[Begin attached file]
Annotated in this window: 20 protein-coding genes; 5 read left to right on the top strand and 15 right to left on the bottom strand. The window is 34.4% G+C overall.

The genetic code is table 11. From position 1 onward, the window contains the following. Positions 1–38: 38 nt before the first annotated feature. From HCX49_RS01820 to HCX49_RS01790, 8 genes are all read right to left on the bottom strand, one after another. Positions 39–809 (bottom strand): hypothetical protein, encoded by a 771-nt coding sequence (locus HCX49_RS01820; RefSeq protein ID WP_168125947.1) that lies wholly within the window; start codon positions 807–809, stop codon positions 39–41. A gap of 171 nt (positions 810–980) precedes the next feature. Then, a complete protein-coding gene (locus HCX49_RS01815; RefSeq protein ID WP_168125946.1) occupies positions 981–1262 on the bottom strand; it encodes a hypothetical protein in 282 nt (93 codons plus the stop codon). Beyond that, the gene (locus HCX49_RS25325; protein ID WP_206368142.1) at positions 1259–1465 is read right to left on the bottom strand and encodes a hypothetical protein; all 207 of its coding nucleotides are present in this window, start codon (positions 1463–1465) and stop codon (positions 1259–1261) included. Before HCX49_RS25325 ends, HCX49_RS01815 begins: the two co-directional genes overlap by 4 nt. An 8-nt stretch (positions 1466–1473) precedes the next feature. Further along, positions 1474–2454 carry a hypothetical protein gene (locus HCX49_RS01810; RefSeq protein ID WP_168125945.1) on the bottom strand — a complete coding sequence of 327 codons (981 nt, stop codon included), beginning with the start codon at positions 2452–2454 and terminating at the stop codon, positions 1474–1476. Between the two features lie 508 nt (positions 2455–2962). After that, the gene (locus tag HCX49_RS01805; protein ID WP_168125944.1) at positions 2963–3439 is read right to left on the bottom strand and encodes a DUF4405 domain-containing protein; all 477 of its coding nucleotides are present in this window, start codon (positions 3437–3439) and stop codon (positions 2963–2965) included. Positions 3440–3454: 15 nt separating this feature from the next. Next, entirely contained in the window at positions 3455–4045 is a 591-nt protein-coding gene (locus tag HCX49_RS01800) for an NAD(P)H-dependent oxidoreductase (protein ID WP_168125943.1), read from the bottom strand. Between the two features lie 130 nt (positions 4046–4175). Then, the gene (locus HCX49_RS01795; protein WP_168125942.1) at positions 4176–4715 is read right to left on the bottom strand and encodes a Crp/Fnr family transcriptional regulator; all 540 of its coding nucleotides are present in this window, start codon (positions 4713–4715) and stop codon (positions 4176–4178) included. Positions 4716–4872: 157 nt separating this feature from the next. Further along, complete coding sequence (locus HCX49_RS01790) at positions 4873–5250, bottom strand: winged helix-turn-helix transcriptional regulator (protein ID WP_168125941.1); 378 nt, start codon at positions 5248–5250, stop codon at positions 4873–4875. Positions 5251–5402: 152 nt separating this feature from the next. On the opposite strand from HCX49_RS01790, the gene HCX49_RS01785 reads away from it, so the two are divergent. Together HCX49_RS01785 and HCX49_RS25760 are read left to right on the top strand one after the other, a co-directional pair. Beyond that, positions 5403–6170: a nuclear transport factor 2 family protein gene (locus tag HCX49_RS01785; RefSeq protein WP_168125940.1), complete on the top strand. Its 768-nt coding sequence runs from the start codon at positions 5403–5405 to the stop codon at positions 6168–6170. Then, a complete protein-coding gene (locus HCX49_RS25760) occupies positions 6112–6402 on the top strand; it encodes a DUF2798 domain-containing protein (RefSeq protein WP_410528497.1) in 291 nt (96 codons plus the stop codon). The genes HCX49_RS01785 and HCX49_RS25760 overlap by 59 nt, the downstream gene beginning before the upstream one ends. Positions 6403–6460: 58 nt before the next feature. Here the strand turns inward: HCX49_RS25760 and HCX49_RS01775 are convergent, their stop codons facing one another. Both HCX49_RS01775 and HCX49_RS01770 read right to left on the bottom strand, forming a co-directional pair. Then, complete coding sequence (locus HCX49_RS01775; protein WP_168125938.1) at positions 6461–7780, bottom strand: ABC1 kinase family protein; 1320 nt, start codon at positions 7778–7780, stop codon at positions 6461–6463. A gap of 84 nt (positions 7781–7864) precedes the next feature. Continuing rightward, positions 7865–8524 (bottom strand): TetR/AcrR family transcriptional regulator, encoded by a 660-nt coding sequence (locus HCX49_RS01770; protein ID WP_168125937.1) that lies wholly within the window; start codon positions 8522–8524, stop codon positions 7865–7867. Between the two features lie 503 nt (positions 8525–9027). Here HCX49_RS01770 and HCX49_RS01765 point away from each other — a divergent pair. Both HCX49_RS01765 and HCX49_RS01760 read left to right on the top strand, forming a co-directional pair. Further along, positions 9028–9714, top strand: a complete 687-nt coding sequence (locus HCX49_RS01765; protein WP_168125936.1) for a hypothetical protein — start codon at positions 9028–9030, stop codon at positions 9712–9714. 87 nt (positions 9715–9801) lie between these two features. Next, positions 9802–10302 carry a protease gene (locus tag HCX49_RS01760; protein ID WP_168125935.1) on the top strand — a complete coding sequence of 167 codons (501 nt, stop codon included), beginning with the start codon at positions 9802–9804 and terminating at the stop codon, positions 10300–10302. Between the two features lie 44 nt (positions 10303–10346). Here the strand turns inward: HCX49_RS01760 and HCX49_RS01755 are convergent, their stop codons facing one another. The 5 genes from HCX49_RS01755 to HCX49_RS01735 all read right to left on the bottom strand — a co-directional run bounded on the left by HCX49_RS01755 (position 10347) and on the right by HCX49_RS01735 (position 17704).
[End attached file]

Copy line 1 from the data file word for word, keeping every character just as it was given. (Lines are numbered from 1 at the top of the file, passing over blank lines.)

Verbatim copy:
Annotated in this window: 20 protein-coding genes; 5 read left to right on the top strand and 15 right to left on the bottom strand. The window is 34.4% G+C overall.